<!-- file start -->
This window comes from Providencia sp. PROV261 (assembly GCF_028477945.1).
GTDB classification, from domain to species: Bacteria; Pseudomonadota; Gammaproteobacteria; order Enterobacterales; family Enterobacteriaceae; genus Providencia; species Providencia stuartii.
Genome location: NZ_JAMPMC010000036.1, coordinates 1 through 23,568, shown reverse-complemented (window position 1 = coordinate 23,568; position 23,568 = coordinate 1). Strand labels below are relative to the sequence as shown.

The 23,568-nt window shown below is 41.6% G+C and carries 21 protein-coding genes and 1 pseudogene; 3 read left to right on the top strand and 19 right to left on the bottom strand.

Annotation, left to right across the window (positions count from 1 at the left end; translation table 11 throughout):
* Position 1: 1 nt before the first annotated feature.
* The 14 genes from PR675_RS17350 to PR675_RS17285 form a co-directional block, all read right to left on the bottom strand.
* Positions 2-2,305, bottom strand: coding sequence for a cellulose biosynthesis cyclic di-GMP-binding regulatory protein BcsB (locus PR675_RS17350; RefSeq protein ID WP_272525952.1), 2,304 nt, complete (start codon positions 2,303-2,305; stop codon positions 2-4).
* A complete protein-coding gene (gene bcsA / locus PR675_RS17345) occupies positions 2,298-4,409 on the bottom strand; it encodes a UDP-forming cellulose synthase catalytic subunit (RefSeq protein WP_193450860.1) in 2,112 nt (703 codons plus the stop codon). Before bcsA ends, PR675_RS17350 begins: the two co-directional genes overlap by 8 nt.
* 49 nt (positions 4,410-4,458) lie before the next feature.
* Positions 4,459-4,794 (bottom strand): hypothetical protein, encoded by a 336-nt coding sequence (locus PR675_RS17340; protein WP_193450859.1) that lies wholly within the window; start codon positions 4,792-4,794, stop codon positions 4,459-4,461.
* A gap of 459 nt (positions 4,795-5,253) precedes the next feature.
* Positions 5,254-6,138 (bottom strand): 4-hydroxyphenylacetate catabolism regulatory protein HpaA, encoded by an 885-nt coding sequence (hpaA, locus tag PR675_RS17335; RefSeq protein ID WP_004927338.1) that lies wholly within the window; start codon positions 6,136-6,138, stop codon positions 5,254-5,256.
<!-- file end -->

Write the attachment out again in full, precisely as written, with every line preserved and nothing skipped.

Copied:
This window comes from Providencia sp. PROV261 (assembly GCF_028477945.1).
GTDB classification, from domain to species: Bacteria; Pseudomonadota; Gammaproteobacteria; order Enterobacterales; family Enterobacteriaceae; genus Providencia; species Providencia stuartii.
Genome location: NZ_JAMPMC010000036.1, coordinates 1 through 23,568, shown reverse-complemented (window position 1 = coordinate 23,568; position 23,568 = coordinate 1). Strand labels below are relative to the sequence as shown.

The 23,568-nt window shown below is 41.6% G+C and carries 21 protein-coding genes and 1 pseudogene; 3 read left to right on the top strand and 19 right to left on the bottom strand.

Annotation, left to right across the window (positions count from 1 at the left end; translation table 11 throughout):
* Position 1: 1 nt before the first annotated feature.
* The 14 genes from PR675_RS17350 to PR675_RS17285 form a co-directional block, all read right to left on the bottom strand.
* Positions 2-2,305, bottom strand: coding sequence for a cellulose biosynthesis cyclic di-GMP-binding regulatory protein BcsB (locus PR675_RS17350; RefSeq protein ID WP_272525952.1), 2,304 nt, complete (start codon positions 2,303-2,305; stop codon positions 2-4).
* A complete protein-coding gene (gene bcsA / locus PR675_RS17345) occupies positions 2,298-4,409 on the bottom strand; it encodes a UDP-forming cellulose synthase catalytic subunit (RefSeq protein WP_193450860.1) in 2,112 nt (703 codons plus the stop codon). Before bcsA ends, PR675_RS17350 begins: the two co-directional genes overlap by 8 nt.
* 49 nt (positions 4,410-4,458) lie before the next feature.
* Positions 4,459-4,794 (bottom strand): hypothetical protein, encoded by a 336-nt coding sequence (locus PR675_RS17340; protein WP_193450859.1) that lies wholly within the window; start codon positions 4,792-4,794, stop codon positions 4,459-4,461.
* A gap of 459 nt (positions 4,795-5,253) precedes the next feature.
* Positions 5,254-6,138 (bottom strand): 4-hydroxyphenylacetate catabolism regulatory protein HpaA, encoded by an 885-nt coding sequence (hpaA, locus tag PR675_RS17335; RefSeq protein ID WP_004927338.1) that lies wholly within the window; start codon positions 6,136-6,138, stop codon positions 5,254-5,256.